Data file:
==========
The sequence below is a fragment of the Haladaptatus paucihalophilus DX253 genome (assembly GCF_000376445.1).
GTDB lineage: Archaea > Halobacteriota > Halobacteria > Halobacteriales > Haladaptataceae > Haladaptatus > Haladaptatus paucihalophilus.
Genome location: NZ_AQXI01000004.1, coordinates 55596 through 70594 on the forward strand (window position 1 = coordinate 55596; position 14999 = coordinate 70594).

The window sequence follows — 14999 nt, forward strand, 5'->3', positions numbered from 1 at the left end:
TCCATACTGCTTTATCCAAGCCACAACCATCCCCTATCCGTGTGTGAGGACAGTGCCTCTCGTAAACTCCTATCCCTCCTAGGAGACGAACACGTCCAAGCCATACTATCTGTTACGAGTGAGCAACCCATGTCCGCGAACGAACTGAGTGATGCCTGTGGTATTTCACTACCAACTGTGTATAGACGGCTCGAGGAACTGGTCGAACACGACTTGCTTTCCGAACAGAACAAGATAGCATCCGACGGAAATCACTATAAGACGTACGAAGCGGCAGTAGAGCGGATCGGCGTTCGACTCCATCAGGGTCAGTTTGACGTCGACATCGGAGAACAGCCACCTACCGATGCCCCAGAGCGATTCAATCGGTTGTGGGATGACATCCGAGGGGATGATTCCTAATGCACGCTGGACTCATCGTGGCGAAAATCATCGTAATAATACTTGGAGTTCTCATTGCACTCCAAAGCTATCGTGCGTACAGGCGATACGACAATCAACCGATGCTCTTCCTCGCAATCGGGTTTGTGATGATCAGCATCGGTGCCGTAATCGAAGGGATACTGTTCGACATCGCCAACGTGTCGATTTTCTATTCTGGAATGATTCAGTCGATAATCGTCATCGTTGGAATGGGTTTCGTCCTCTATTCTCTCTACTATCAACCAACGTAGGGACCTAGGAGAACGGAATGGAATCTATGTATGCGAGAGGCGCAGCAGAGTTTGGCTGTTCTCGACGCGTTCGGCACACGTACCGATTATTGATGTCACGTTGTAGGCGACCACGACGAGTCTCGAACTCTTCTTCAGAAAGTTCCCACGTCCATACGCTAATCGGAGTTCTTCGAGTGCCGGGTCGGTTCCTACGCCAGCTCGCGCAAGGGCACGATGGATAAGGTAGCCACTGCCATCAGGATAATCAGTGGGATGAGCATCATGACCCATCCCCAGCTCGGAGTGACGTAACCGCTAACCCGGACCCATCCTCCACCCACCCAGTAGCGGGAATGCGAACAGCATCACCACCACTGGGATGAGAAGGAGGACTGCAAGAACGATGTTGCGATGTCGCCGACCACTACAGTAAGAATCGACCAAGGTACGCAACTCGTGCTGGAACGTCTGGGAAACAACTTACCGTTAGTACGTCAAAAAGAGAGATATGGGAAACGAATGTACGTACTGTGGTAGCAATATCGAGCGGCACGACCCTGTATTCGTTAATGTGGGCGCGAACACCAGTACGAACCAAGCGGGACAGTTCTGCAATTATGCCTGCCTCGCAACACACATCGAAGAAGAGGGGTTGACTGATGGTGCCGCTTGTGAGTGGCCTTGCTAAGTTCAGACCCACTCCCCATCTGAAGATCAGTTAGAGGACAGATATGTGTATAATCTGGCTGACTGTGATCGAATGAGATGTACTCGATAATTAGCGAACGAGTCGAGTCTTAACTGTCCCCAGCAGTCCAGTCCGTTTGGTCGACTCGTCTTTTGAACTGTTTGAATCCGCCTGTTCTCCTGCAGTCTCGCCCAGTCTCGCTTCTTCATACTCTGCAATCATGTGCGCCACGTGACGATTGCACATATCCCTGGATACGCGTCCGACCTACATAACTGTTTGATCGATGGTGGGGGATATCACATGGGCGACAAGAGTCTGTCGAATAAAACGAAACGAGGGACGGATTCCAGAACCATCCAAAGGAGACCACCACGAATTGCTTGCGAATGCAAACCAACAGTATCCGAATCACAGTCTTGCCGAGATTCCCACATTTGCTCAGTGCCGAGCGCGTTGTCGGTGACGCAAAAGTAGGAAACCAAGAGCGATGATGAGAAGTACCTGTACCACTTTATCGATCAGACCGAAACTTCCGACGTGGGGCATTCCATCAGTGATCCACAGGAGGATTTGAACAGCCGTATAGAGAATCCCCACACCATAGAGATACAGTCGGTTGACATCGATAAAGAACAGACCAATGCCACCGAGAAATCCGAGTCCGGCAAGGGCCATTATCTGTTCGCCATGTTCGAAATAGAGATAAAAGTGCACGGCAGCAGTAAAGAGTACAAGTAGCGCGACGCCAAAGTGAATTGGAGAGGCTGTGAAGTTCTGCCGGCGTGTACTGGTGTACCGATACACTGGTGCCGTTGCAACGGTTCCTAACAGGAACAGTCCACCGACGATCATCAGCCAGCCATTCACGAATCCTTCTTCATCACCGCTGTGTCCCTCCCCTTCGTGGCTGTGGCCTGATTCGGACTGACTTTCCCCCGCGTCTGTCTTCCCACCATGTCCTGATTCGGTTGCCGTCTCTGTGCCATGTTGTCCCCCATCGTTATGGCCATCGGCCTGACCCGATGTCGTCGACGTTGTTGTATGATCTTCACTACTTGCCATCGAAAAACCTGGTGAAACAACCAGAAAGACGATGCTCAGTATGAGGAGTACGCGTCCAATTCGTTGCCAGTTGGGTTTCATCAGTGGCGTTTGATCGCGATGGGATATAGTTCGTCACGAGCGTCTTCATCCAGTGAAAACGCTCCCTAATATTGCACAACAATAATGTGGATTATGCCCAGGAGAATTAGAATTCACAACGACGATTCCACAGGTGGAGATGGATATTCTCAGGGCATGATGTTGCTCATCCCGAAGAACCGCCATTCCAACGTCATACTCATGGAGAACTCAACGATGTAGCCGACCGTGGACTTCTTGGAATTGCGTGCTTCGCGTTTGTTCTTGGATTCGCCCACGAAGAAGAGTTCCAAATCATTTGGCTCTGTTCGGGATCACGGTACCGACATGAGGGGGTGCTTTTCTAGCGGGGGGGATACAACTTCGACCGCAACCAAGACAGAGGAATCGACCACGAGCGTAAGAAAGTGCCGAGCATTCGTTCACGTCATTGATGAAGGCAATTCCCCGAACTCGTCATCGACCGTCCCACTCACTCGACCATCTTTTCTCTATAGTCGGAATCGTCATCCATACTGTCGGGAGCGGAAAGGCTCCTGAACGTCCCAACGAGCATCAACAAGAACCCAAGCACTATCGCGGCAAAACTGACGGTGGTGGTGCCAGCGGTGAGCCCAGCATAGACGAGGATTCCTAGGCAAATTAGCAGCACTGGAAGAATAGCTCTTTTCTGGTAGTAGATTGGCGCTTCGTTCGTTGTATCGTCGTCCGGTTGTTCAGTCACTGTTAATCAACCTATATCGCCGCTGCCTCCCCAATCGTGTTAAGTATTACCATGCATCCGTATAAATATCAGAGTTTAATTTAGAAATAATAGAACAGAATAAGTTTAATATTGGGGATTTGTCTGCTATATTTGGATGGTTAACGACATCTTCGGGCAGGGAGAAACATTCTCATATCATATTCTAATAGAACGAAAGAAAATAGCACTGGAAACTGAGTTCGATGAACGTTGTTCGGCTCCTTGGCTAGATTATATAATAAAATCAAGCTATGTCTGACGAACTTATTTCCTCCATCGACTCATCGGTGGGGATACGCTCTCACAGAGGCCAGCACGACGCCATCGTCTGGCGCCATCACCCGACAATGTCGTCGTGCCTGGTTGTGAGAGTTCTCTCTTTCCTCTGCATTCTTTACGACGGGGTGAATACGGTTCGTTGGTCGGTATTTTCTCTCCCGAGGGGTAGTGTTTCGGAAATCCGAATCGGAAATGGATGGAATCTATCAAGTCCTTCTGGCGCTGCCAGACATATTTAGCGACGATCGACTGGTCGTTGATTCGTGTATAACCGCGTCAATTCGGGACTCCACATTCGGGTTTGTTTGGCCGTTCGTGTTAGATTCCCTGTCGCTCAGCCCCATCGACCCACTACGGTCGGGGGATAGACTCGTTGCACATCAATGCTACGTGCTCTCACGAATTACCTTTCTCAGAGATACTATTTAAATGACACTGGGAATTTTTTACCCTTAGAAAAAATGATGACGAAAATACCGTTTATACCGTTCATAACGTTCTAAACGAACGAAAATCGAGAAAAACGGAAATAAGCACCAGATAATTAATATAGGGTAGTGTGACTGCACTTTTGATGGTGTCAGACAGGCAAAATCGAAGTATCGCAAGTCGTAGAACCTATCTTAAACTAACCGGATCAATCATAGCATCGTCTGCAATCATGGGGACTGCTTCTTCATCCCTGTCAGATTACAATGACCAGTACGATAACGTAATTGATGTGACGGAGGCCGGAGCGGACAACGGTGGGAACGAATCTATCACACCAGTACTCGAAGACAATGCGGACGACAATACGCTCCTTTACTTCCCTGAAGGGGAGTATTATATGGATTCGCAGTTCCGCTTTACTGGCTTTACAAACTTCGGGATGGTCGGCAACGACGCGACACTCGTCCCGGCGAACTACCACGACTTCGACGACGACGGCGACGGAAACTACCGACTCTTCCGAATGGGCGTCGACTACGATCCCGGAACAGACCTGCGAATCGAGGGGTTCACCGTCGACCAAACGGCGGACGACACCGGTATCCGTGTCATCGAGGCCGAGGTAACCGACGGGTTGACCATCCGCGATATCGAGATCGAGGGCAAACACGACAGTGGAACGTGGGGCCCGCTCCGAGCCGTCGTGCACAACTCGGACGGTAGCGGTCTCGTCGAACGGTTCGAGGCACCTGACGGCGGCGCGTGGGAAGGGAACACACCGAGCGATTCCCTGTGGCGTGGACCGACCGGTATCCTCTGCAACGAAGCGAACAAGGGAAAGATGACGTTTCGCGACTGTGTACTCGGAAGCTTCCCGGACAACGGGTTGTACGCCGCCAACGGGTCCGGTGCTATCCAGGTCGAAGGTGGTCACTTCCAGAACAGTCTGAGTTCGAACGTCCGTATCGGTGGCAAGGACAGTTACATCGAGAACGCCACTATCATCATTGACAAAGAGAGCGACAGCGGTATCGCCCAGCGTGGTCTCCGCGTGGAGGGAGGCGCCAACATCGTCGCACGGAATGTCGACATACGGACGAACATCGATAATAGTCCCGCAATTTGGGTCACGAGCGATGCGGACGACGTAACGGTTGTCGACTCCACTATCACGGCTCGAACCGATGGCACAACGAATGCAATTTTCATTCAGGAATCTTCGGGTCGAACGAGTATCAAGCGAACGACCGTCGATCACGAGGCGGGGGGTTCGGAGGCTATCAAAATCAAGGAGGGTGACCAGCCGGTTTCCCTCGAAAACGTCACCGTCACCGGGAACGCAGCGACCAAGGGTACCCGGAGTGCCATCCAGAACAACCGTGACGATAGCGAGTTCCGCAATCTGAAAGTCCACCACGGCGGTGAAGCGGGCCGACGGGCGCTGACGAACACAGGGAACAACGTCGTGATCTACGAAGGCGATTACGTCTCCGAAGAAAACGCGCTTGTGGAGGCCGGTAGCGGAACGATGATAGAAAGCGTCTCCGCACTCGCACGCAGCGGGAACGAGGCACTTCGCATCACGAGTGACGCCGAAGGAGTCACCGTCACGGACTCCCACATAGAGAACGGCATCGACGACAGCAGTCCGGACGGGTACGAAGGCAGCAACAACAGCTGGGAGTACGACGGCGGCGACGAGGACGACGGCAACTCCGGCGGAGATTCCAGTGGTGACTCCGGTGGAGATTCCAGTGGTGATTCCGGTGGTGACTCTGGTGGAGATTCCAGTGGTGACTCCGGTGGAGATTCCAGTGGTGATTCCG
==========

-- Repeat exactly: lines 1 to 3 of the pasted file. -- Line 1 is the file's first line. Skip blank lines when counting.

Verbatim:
The sequence below is a fragment of the Haladaptatus paucihalophilus DX253 genome (assembly GCF_000376445.1).
GTDB lineage: Archaea > Halobacteriota > Halobacteria > Halobacteriales > Haladaptataceae > Haladaptatus > Haladaptatus paucihalophilus.
Genome location: NZ_AQXI01000004.1, coordinates 55596 through 70594 on the forward strand (window position 1 = coordinate 55596; position 14999 = coordinate 70594).